On Monday the 11th of January 2021, GameStop announced that Cohen and the former Chief Marketing and Chief Financial Officers from Chewy would join the board. During this week, the price of $GME jumped 86% from US$19 to $35.50 at the closing bell on Friday.
More investors and speculators paid closer attention to this stock following this move. It became well known that the short interest in $GME exceeded 140%, and large institutional short sellers felt the pain of this price rally. The information was widely circulated on Reddit and Twitter, leading more investors to jump in with both feet to buy shares in GameStop. The situation gained international media coverage and sparked a frenzy in the stock market. Ultimately the price reached an all-time high of $508 in after-hours trading on the 28th of Jan.
For the hedge funds and other players that placed short positions on $GME, every dollar the price increased meant another dollar they could lose for each share they shorted.
Following the aggressive bullish trend on $GME and a few other stocks, including AMC Theatres ($AMC), on the 28th of January 2020, Robinhood and several other retail stock and derivatives trading brokers disabled buying more shares or increasing position sizes. The consequence of disabling trading was killing all momentum in the market, leading to a rapid decline in price.
Reddit played the centre stage of this incident. Members of the r/WallStreetBets community were credited with driving the momentum of buying stocks in GameStop. While technically true, the community is not about making political statements but rather making as much money as possible as quickly as possible, hence the name Wall Street Bets. An influx of millions of new users turned the subreddit into a movement that was never intended. The community collaborates on conducting due diligence on contrarian trading ideas. Members typically trade highly leveraged options to maximise their gains but take many risks in the process.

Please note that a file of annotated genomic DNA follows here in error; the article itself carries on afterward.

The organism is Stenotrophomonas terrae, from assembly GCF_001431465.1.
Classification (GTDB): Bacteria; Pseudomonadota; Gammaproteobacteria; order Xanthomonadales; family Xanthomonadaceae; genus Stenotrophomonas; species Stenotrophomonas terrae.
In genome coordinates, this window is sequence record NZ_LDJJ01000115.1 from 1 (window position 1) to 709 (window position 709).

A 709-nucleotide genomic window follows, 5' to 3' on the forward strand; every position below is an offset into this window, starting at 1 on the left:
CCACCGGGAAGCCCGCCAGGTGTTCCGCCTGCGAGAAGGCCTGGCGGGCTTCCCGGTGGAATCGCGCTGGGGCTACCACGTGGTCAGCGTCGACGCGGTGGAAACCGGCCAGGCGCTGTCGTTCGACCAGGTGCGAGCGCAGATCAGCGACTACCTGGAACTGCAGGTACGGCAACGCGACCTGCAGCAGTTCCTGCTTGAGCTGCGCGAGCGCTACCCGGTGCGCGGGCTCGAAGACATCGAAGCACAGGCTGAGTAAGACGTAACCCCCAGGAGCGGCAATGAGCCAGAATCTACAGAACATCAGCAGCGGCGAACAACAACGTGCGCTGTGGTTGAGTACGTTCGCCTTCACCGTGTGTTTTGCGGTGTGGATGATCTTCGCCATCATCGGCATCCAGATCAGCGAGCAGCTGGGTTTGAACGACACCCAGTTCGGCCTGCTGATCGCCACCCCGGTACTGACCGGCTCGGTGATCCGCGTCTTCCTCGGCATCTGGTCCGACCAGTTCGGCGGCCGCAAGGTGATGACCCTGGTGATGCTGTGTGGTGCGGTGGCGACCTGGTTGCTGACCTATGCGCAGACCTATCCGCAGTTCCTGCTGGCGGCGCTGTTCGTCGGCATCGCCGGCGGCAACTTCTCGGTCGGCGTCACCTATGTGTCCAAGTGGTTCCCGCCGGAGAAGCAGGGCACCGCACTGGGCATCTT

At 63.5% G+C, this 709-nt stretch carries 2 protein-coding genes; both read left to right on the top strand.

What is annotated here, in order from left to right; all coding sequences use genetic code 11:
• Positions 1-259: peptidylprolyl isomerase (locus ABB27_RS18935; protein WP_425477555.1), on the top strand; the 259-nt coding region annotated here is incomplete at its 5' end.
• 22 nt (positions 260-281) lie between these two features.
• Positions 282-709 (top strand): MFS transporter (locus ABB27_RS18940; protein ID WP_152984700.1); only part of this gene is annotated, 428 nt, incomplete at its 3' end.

The entire GameStop situation is clouded by controversy, and much of it has been covered on most business news channels and publications. Several high-profile US policymakers and business magnates condemned Robinhood and other broker’s actions of preventing average citizens access to an open-market. On Thursday the 18th of February, the U.S. House Financial Services Committee held an online hearing titled “Game Stopped? Who Wins When Short Sellers, Social Media, and Retail Investors Collide”
The hearing had testimonials from Vlad Tenev (Robinhood), Gabriel Plotkin (Melvin Capital), Steve Huffman (Reddit), Ken Griffin (Citadel), as well as a high profile member of the Reddit r/wallstreetbets community Keith Gill, who goes by the pseudonyms of Roaring Kitty and DFV.
The initial trade setup was not a short squeeze play but rather a long-term contrarian play based on the company’s merits. However, it somehow turned into a social justice movement involving many thousands of retail traders from across the world buying $GME shares to drive up the price and cause considerable losses to hedge funds betting on the price going down.